Former Le Mans Winner Smith Focuses On "Petrol Division" Success Guy Smith starts the 78th running of the Le Mans 24 Hour endurance sportscar race on Saturday afternoon (12 June) aiming to become a "petrol head" one day later. Since 2006,...
Former Le Mans Winner Smith Focuses On "Petrol Division" Success
Guy Smith starts the 78th running of the Le Mans 24 Hour endurance sportscar race on Saturday afternoon (12 June) aiming to become a "petrol head" one day later.
Since 2006, diesel-engined sportscars have dominated the annual twice-around-the-clock race Smith won with Bentley in 2003 and this year is likely to be no different.
The "factory" Audi and Peugeot diesel-powered cars are expected to fight amongst themselves for outright race honours again leaving Yorkshireman Smith determined to be the best-placed petrol-powered car.
"I don't expect to finish on the [top-three] podium as I believe it'll be another diesel whitewash but I think we can be the 'best of the rest' and highest-placed petrol engined car," confirmed Smith. "That's my aim and if by good fortune we can creep into the top-five, that would be great."
Thirty-five year-old Smith, from Beverley, returns to the "top" LM P1 category driving a British-built Lola Coupe for Rebellion Racing team -- buoyed after finishing third -- on his race debut for the Anglo-Swiss team at Paul Ricard in April.
Guy continued: "I am really looking forward to being back at Le Mans and particularly at the wheel of an LM P1 class sports car. It's always great fun to race at Le Mans but driving a P1 machine makes it even more special. The last time I drove one at Le Mans was in 2004 for Audi UK when I finished second -- a year after my win with Bentley."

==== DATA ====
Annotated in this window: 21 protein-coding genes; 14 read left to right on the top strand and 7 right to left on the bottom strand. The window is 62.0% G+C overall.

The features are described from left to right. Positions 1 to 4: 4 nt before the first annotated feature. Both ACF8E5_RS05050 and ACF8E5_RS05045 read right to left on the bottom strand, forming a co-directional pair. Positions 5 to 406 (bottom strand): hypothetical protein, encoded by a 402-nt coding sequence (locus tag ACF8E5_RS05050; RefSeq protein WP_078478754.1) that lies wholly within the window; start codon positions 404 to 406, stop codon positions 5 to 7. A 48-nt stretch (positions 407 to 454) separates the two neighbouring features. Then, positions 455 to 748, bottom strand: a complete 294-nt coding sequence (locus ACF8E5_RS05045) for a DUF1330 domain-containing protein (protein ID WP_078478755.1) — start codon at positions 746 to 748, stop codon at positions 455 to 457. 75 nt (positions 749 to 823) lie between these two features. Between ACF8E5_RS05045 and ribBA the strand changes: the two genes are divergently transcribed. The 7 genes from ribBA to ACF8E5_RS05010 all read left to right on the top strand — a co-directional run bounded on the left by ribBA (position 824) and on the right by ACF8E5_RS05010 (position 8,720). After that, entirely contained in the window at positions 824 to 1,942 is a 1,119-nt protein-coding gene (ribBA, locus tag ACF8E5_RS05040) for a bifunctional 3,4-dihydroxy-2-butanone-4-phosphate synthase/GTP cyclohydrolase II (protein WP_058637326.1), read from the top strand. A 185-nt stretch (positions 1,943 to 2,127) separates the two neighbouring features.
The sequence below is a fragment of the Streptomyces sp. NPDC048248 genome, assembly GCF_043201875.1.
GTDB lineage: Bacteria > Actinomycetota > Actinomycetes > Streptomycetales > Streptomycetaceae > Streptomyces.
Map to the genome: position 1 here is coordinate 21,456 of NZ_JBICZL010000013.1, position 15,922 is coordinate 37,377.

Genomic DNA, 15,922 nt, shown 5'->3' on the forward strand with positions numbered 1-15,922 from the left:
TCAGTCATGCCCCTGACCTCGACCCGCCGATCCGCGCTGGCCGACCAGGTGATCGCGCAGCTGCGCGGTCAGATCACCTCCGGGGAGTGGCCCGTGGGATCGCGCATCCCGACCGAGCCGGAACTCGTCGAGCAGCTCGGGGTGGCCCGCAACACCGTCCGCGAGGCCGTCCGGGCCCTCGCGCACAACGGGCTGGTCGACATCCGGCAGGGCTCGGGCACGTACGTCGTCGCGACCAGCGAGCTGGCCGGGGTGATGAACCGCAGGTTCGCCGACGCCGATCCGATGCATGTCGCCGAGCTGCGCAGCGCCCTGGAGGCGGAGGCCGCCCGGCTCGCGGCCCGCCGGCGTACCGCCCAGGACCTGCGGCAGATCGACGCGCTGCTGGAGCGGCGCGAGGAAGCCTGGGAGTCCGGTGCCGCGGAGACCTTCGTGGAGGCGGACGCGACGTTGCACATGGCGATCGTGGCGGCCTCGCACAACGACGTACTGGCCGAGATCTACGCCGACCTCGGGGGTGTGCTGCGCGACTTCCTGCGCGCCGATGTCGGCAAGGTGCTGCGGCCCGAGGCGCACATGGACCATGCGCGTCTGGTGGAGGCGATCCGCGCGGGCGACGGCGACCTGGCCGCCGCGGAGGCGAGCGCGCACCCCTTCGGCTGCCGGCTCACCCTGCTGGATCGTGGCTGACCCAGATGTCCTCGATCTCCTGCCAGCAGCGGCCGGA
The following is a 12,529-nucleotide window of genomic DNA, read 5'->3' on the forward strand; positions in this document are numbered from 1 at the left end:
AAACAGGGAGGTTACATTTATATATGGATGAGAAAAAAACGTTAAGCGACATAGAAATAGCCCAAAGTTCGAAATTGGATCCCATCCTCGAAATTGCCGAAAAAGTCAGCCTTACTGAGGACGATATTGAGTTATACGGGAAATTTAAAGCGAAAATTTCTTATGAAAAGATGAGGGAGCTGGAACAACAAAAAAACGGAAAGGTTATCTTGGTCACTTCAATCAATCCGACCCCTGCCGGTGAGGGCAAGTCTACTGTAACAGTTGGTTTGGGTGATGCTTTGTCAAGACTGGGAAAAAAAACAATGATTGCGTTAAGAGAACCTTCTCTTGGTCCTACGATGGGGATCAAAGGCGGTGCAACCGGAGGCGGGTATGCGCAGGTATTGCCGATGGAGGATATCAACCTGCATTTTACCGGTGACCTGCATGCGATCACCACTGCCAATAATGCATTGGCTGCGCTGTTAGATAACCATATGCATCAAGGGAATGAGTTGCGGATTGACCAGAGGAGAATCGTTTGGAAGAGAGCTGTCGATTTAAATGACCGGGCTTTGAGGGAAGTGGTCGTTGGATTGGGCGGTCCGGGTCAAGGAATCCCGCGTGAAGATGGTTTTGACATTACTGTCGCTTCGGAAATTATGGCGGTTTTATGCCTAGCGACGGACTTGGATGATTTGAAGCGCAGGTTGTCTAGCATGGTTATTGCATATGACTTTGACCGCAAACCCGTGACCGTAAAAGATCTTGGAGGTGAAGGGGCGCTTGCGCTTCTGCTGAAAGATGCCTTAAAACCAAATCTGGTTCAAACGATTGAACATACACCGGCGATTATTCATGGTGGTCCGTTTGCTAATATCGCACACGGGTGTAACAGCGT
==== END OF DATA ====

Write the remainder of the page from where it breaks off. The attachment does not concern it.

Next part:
Smith's seventh career Le Mans race appearance will see the Yorkshireman share the driving duties with Andrea Belicchi (Italy) and Jean-Christophe Boullion (France).
"It doesn't matter if it's your first race there, seventh or 20th -- the buzz and atmosphere is unique to Le Mans and that's what makes it so special. It's the ultimate challenge for a driver, commanding huge respect. It took me at least two Le Mans races until I felt totally comfortable there as there is just so much to take in and learn," added Guy.
The 8.47-mile circuit offers a tremendous challenge to man and machine over one lap, let alone over 24 hours and throughout the darkness of night.
Guy remarked: "Driving the ultimate lap at Le Mans is very hard but doing that stint after stint with the possibility of being in the car for almost four hours is very challenging, but that's what makes it the greatest race in the world.
"The circuit is constantly changing in terms of the amount of rubber being laid, the weather conditions during day and night. It can throw anything at you and when you finish there it is a huge sense of achievement and above all a real team effort."
-source: guy smith